Most people I meet do a great job and are very proud of what they do. Yet many I meet still feel overwhelmed with the 10%s. Isn’t 90% good enough? We grow up with and work in workplaces with belief systems that we need to please everyone. They were wrong. You can’t. 90% is good enough!
I think once in a while we need to reset ourselves and make a 90% list of what we enjoy about our jobs. Then we can draw from that list when we are depleted. I love meeting new people and hearing their stories, I love learning about other’s jobs, I love hotels, I love driving and I love being alone. Good thing I picked a job that requires all of those.
There is a sign in the elevator where the convention is being held. It is huge and bright yellow and reads, “If you jump in this elevator, you will be fined.” So when the 400 people arrive to hear me speak, I ask them, “Who has ever jumped in an elevator?” Two people put up their hands.
So we put up a sign for two people. It made me think.
Are you reacting to the 90% or the 10% in your business?
Leslie Everett is a colleague of mine who is a branding expert. She asks audience members to pick three words that best describe them. Then she challenges them with, “Did you pick a job that had anything to do with the three words that describe you?” Great place to start when wondering what to do with your life.
Often I have attended events where the CEO got up to speak. And often they talk about their products and services and leave the thank you to their employees for the last part of their presentation.
We, as leaders, need to stand up and firstly thank those who serve with us. Then talk products and services.
If you have a company where your employees are required to drive a lot, I recommend that you buy those drivers stacks of motivational CDs to listen to while they drive. So often people say they listen to the news while they drive. How can we create a motivated group of employees when all we listen to is how terrible the world is? It would be a great investment in your people.
I was eating in an airport restaurant and being served by Jeremy. Airport restaurants tend to be small and overcrowded so you can hear other people very easily. I noticed that every time he went to someone’s table, Jeremy asked them a different question. Instead of the standard, “How is your meal” or “How is everything?”, he had a completely different question for each of us. “How is the shrimp?” “Are you enjoying the pasta? It is my favorite.” “Did you want to try a different drink or stick with this one?”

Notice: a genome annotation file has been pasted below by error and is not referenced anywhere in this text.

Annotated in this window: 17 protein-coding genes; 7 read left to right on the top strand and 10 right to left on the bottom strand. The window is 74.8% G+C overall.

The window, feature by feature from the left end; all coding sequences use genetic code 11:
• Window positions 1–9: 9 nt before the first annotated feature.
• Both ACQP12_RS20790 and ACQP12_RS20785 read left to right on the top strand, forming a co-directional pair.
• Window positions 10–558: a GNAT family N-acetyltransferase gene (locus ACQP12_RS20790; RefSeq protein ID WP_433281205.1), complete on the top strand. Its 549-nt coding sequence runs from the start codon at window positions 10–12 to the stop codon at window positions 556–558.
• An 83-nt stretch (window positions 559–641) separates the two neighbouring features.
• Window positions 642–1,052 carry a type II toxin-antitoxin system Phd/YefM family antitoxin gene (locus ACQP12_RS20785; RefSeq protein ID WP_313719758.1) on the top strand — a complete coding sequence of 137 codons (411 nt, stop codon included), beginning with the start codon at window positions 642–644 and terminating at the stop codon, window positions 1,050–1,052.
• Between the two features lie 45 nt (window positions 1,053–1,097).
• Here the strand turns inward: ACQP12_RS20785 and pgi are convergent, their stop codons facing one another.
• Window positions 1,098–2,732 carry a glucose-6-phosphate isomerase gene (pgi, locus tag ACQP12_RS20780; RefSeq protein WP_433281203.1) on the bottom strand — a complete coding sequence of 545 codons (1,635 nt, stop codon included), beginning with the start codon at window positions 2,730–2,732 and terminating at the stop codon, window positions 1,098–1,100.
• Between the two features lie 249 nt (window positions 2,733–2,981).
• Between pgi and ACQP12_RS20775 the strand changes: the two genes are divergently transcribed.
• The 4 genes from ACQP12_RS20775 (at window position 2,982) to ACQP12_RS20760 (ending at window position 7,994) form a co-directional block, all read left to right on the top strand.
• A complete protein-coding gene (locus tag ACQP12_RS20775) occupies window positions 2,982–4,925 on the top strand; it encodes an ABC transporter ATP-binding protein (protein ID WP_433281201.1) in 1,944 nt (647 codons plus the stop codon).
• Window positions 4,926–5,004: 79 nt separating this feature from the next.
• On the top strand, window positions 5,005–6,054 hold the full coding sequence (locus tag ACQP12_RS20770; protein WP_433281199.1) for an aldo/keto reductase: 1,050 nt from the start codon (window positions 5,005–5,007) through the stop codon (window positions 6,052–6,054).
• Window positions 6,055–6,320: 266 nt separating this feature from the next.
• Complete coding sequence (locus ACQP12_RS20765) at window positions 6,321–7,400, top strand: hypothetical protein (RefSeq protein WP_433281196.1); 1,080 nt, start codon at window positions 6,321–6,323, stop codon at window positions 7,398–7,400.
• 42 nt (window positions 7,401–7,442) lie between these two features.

It made him very genuine and showed us how much he enjoyed his job.
It’s easier to engage with your clients when you personalize your responses.
We need to be very honest with people in job interviews about what the 10%s of the job are. It is very easy and far more appealing to talk about the 90%s. But we need to tell people up front and be reassured they are going to be ok with the 10% aspects too. I am always very honest in the interview process and I ask them, “Are you going to be ok with the dirty, unappealing and unpleasant parts of the job too?” Of course, they agree. There are two reasons I do this, #1 – it is honest and #2 – I can always go back to it. So when an employee is complaining about an unpleasant – 10% of the job – I can say, “Oh I hear you, but remember, I warned ya!”
I worked in and ran a tuxedo rental store for over 12 years. Once in a while there was a groom who was not happy with his tuxedo. What I noticed though is that the groom who was not happy with his tuxedo was not happy with the florist, the limo or the hotel. There are certain people who go out into the world and they are unhappy with everything.
So when we would encounter this unhappy groom, my staff and I would pay attention to the complaint and decide if it something we could learn and grow from or simply an unhappy man who is sharing his opinion? Most importantly, if we had done our best to ensure this man had the right tuxedo on the right day, we work take what we could learn and continue on with our day.
I have met a lot of people who were not happy in their job. I remind them of how blessed we are to be in Canada, have jobs and our health to go to them.
I think every Canadian newscaster should end every newscast like this: “You have just heard how the other half of the world lives in fear, war and famine. Now, I want you to turn off your radio, turn off your TV and go into your life in Canada and be so grateful for what you have.”
Some of the happiest people I meet have lived somewhere that was not as great as Canada.